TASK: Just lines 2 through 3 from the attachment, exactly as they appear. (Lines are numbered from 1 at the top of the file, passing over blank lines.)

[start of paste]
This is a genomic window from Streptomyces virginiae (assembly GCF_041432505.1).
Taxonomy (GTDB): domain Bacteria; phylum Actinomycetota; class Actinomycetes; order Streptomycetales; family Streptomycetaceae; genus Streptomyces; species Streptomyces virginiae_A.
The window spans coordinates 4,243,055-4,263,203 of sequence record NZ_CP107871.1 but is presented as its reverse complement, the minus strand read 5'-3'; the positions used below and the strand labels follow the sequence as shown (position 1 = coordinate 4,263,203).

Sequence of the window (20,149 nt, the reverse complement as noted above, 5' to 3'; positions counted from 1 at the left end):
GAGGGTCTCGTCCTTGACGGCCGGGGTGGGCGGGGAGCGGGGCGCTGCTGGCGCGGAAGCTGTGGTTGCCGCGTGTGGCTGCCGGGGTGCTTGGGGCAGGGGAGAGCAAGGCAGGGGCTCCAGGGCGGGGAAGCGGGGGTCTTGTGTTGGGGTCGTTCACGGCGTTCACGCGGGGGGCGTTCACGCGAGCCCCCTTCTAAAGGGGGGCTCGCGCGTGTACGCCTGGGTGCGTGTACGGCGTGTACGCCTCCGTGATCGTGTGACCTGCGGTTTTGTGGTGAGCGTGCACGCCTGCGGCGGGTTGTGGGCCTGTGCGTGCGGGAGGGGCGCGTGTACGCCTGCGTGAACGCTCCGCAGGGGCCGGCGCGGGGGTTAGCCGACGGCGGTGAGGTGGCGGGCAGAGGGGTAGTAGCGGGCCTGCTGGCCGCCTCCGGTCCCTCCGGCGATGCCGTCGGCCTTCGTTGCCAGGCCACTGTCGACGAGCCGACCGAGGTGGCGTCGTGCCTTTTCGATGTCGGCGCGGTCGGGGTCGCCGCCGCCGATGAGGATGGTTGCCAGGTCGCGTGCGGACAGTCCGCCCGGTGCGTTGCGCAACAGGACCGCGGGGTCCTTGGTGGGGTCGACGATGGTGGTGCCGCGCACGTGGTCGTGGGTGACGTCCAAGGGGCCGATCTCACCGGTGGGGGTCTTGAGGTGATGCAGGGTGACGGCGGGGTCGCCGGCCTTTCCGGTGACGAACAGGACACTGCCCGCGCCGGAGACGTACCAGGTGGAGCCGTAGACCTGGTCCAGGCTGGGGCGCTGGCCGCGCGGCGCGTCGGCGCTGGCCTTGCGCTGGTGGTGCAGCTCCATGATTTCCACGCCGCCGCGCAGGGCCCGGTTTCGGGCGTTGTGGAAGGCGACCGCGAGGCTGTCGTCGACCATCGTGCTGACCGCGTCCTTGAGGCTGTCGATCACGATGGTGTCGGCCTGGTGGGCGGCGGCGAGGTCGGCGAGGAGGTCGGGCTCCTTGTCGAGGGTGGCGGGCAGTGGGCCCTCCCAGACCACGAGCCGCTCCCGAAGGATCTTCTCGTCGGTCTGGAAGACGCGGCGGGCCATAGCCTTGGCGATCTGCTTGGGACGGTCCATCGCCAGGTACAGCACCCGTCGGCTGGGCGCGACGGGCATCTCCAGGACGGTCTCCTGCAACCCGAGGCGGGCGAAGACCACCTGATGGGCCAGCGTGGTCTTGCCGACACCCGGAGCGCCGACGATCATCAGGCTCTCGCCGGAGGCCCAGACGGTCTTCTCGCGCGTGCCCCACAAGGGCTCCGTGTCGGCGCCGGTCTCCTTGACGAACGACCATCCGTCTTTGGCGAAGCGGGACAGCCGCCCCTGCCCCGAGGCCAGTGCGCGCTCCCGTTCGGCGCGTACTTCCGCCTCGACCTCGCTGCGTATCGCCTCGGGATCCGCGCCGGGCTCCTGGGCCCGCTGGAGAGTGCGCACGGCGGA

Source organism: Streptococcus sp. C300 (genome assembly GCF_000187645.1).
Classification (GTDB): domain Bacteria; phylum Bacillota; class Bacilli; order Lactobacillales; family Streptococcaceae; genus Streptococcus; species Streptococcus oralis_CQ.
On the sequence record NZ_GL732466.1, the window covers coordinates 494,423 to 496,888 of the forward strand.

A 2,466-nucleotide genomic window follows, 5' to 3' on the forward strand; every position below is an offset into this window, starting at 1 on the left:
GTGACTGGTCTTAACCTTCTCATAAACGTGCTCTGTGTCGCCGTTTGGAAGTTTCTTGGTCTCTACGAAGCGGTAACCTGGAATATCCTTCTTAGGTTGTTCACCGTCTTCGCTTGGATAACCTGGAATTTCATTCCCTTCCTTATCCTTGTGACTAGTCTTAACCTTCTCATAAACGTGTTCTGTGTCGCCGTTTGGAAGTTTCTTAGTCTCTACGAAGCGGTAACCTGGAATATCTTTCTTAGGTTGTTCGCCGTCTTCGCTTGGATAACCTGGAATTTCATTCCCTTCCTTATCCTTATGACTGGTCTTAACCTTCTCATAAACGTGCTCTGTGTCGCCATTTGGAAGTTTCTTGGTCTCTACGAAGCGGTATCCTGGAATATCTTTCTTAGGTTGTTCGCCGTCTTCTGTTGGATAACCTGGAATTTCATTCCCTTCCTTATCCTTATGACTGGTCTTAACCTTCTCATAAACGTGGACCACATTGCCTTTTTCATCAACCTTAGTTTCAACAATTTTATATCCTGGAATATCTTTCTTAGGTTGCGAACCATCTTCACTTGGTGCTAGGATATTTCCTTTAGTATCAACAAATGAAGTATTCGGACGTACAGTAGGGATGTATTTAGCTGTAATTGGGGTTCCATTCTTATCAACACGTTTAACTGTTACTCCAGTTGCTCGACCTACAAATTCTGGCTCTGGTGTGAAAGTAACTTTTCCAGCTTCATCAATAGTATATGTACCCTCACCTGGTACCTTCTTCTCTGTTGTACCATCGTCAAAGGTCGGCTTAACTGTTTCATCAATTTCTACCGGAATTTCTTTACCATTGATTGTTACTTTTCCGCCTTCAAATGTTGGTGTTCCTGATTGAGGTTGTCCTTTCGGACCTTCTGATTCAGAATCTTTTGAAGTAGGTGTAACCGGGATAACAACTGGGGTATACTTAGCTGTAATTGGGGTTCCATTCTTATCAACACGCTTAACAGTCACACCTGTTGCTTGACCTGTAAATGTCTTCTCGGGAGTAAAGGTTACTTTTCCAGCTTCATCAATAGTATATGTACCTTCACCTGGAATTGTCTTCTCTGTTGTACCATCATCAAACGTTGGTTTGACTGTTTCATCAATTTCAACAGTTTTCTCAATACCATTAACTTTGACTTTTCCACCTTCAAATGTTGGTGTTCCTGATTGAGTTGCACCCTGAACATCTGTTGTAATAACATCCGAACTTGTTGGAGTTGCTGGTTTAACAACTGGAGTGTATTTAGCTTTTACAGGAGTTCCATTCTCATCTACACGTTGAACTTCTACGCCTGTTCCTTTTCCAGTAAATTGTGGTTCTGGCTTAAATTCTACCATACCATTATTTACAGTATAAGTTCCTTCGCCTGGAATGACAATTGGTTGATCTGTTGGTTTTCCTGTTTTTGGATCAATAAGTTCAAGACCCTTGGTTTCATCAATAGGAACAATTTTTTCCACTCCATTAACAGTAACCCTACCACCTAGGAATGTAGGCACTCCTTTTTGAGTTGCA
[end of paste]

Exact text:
Taxonomy (GTDB): domain Bacteria; phylum Actinomycetota; class Actinomycetes; order Streptomycetales; family Streptomycetaceae; genus Streptomyces; species Streptomyces virginiae_A.
The window spans coordinates 4,243,055-4,263,203 of sequence record NZ_CP107871.1 but is presented as its reverse complement, the minus strand read 5'-3'; the positions used below and the strand labels follow the sequence as shown (position 1 = coordinate 4,263,203).